CISA to Screen Documentary on “Forgotten” Dairy Farms
The Recorder, November 9, 2016, by Richie Davis
Dairy farms, which have been the backbone of agriculture in Franklin County and around New England for generations, are often left out of the celebration of “local food” in recent years.
That’s at the heart of “Forgotten Farms,” a new documentary to be presented by Community Involved in Sustaining Agriculture and Amherst Cinema on Tuesday, Nov. 15 at 7 p.m.
“There’s a huge disconnect,” says Sarah Gardner, a Williams College land-use professor who produced “Forgotten Farmers.” She and director David Simonds of Williamstown wanted to spotlight production dairies, which produce the bulk of the local food that’s consumed and care for the bulk of agricultural land around New England, though they aren’t celebrated as part of the so-called “new food movement.”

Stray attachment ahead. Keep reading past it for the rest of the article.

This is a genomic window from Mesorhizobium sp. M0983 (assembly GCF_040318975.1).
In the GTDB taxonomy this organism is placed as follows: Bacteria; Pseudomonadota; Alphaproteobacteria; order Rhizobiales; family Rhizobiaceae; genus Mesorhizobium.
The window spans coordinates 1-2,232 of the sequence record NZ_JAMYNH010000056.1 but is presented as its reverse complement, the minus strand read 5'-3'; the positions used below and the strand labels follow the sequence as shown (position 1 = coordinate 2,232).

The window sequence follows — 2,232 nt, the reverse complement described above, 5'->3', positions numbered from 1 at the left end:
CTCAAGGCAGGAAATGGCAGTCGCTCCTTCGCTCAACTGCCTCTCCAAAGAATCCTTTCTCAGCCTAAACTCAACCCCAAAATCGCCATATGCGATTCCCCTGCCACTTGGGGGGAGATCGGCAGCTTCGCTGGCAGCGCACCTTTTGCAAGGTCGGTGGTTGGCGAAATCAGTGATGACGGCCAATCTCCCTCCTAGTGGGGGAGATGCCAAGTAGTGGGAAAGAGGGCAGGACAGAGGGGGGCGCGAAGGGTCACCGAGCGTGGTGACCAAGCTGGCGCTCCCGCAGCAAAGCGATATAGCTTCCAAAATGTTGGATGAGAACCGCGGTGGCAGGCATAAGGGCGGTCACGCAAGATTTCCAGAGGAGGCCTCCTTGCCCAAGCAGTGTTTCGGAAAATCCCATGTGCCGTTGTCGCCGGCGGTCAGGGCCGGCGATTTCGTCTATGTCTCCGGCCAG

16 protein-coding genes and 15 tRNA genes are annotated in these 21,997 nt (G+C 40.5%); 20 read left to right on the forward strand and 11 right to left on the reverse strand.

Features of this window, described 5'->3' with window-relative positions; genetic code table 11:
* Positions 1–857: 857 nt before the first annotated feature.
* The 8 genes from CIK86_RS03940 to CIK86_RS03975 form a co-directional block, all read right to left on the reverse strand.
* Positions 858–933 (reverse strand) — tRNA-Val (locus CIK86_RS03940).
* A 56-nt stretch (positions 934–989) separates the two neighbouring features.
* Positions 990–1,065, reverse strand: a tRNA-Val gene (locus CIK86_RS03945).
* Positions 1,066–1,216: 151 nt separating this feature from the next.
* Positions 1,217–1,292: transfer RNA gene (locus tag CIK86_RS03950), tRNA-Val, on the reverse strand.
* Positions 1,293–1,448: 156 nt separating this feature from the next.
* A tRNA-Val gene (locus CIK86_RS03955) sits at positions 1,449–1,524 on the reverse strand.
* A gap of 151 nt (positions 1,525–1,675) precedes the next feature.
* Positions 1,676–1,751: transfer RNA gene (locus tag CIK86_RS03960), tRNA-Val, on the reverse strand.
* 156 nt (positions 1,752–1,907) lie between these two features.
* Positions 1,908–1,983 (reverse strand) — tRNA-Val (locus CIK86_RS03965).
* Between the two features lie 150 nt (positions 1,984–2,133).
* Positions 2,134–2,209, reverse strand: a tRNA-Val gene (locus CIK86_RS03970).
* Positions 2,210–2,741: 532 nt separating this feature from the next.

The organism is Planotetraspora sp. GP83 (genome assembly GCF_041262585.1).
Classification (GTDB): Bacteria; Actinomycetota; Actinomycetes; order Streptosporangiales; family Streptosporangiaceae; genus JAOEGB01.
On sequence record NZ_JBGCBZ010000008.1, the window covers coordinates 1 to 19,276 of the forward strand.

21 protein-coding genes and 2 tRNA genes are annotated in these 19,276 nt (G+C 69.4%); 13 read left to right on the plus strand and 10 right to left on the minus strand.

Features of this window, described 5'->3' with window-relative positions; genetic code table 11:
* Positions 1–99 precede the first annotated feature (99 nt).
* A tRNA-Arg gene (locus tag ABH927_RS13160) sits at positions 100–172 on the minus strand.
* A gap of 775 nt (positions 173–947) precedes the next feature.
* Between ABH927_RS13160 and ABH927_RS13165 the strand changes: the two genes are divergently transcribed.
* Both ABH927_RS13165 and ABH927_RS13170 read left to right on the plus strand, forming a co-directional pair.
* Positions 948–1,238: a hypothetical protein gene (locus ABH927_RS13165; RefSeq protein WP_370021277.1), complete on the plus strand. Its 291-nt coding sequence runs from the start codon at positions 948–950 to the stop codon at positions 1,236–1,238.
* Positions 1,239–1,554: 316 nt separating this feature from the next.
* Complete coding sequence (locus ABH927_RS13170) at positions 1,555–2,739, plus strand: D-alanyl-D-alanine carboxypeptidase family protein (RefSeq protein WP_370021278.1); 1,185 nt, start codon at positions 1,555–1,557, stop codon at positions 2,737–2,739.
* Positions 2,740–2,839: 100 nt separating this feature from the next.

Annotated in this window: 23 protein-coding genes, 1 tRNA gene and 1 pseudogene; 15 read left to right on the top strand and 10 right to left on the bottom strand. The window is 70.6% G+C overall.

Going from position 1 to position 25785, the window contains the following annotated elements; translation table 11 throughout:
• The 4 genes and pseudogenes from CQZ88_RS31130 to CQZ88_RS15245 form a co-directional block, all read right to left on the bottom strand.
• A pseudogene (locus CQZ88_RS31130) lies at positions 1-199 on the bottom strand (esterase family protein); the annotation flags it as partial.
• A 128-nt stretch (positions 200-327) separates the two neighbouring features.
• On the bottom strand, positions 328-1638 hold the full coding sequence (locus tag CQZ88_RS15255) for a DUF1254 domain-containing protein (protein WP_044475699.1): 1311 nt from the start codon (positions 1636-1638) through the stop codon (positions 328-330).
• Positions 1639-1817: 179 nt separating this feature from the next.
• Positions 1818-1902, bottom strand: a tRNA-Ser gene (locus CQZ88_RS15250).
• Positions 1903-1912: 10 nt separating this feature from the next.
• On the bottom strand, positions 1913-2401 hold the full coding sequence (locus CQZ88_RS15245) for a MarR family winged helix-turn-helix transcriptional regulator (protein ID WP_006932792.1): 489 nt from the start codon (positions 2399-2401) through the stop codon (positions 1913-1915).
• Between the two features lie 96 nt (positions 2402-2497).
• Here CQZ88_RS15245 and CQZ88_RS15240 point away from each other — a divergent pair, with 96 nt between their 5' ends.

New England has lost over 10,000 dairy farms in the past 50 years; about 2,000 farms remain. Collectively, they tend 1.2 million acres of farmland and produce almost all of the milk consumed in New England. Dairy farms totaled more than 125 in Franklin County 40 years ago, but are now fewer than 35.
Through conversations with farmers and policy experts, the film reconsiders the role of these farmers, who will be essential players if there’s to be an expanded agricultural economy.
The special event includes live appearances by the filmmakers and a panel discussion, including Amy Klippenstein of Sidehill Farm in Hawley, Darryl and Lucinda Williams of Luther Belden Farm in Hatfield and Jim Larson of Larson Farm in Sheffield.
“These people just keep milking cows,” said Simonds. “With their relentless determination to farm, we should kind of get on our knees and bow down because they ‘re willing to do this. If we lose them all, it’s going to be tragic for all agriculture,” since the infrastructure for farming, including equipment sales, depends on dairying.